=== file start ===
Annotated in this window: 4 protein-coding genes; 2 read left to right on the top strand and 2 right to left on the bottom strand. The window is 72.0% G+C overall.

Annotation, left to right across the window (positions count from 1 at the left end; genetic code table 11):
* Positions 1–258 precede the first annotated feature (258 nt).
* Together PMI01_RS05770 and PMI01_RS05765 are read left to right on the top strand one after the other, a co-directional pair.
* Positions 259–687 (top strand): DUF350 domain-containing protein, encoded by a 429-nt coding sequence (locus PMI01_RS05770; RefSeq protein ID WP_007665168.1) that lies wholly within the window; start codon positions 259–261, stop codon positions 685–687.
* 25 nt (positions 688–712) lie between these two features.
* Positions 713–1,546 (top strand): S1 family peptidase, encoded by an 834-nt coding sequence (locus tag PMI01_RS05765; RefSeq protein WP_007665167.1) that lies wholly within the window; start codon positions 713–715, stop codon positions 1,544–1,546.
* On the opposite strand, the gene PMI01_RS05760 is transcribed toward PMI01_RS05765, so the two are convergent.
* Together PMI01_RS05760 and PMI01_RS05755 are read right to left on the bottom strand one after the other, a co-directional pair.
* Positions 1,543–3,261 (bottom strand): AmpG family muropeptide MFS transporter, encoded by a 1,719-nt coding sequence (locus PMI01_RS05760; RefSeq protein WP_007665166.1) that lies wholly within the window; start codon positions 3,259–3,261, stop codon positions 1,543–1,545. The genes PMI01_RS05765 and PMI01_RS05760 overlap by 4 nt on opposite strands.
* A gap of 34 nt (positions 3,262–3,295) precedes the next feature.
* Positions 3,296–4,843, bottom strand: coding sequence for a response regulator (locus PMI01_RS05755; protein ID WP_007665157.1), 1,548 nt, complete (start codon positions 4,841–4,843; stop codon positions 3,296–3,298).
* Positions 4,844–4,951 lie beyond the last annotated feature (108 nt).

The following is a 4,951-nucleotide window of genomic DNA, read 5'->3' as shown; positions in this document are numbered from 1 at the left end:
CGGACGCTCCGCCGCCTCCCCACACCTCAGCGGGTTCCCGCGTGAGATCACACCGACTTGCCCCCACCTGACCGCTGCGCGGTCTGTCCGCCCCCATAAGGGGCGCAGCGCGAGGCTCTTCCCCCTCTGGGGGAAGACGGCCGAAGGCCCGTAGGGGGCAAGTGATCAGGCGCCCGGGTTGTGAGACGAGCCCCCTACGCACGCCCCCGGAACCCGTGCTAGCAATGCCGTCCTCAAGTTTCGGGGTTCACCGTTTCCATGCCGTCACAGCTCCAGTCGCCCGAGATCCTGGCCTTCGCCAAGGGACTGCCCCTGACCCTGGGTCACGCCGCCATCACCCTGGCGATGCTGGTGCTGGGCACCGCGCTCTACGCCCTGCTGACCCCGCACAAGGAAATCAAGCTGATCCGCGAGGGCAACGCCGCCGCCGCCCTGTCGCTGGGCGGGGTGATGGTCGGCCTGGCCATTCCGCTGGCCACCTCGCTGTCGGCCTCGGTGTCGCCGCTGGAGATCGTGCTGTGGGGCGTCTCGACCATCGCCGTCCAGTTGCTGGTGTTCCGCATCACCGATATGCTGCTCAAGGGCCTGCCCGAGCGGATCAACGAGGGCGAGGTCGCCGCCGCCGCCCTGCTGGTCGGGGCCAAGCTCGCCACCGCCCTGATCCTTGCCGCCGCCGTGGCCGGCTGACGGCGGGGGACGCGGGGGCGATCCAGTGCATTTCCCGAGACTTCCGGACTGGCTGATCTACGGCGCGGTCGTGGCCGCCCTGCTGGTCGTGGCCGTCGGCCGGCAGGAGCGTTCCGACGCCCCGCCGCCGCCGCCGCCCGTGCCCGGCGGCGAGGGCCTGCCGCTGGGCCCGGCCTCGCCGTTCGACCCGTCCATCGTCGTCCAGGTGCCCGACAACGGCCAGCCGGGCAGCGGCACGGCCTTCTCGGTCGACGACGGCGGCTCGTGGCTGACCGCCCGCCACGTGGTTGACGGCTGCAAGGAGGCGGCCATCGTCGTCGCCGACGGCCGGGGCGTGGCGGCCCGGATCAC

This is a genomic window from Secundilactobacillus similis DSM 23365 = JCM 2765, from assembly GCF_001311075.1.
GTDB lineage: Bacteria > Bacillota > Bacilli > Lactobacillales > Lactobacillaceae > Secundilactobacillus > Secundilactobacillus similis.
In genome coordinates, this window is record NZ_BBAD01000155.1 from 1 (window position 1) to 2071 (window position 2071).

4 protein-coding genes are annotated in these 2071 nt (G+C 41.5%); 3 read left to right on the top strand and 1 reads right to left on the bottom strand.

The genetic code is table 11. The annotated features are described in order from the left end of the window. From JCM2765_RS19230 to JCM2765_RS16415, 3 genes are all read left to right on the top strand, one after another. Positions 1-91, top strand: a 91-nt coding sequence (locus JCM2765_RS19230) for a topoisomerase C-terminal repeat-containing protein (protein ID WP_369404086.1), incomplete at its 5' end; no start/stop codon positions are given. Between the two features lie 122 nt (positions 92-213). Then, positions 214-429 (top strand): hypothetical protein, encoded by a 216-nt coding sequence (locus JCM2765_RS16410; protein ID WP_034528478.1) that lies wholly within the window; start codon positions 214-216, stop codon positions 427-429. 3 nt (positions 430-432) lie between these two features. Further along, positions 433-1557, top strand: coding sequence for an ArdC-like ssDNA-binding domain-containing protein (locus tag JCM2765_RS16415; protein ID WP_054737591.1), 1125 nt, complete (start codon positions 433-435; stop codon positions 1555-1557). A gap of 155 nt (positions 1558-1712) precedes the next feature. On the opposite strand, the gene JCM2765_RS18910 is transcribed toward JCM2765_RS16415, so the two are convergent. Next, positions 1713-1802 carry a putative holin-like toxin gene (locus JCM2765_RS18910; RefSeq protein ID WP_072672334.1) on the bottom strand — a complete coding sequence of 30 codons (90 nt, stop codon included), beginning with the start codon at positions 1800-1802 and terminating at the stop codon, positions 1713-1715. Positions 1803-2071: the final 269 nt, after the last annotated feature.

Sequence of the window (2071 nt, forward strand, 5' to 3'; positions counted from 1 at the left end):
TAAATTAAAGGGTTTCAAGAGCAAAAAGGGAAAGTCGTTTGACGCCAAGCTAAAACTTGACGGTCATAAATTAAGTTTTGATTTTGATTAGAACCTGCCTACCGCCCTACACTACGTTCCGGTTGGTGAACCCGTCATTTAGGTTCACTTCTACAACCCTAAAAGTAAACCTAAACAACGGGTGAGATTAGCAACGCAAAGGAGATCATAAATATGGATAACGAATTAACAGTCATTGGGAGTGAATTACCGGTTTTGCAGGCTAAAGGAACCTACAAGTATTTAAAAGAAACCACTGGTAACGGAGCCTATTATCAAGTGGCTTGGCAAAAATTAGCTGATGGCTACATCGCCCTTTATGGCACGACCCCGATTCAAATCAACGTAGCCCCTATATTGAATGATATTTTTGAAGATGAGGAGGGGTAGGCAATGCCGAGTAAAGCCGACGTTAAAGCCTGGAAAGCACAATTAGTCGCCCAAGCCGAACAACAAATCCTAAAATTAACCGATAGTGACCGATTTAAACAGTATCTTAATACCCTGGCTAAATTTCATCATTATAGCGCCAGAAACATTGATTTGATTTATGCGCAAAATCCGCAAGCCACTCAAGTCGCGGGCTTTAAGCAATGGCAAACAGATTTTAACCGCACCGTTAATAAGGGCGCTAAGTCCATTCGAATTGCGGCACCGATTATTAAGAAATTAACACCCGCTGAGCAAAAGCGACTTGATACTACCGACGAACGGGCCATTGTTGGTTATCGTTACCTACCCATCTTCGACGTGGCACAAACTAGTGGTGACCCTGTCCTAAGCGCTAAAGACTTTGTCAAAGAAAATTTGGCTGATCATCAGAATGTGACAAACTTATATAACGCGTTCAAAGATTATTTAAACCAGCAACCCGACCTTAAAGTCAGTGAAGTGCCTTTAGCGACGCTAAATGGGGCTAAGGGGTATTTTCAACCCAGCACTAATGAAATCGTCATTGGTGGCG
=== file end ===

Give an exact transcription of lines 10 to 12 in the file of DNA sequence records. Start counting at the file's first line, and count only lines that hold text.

* Positions 1,543–3,261 (bottom strand): AmpG family muropeptide MFS transporter, encoded by a 1,719-nt coding sequence (locus PMI01_RS05760; RefSeq protein WP_007665166.1) that lies wholly within the window; start codon positions 3,259–3,261, stop codon positions 1,543–1,545. The genes PMI01_RS05765 and PMI01_RS05760 overlap by 4 nt on opposite strands.
* A gap of 34 nt (positions 3,262–3,295) precedes the next feature.
* Positions 3,296–4,843, bottom strand: coding sequence for a response regulator (locus PMI01_RS05755; protein ID WP_007665157.1), 1,548 nt, complete (start codon positions 4,841–4,843; stop codon positions 3,296–3,298).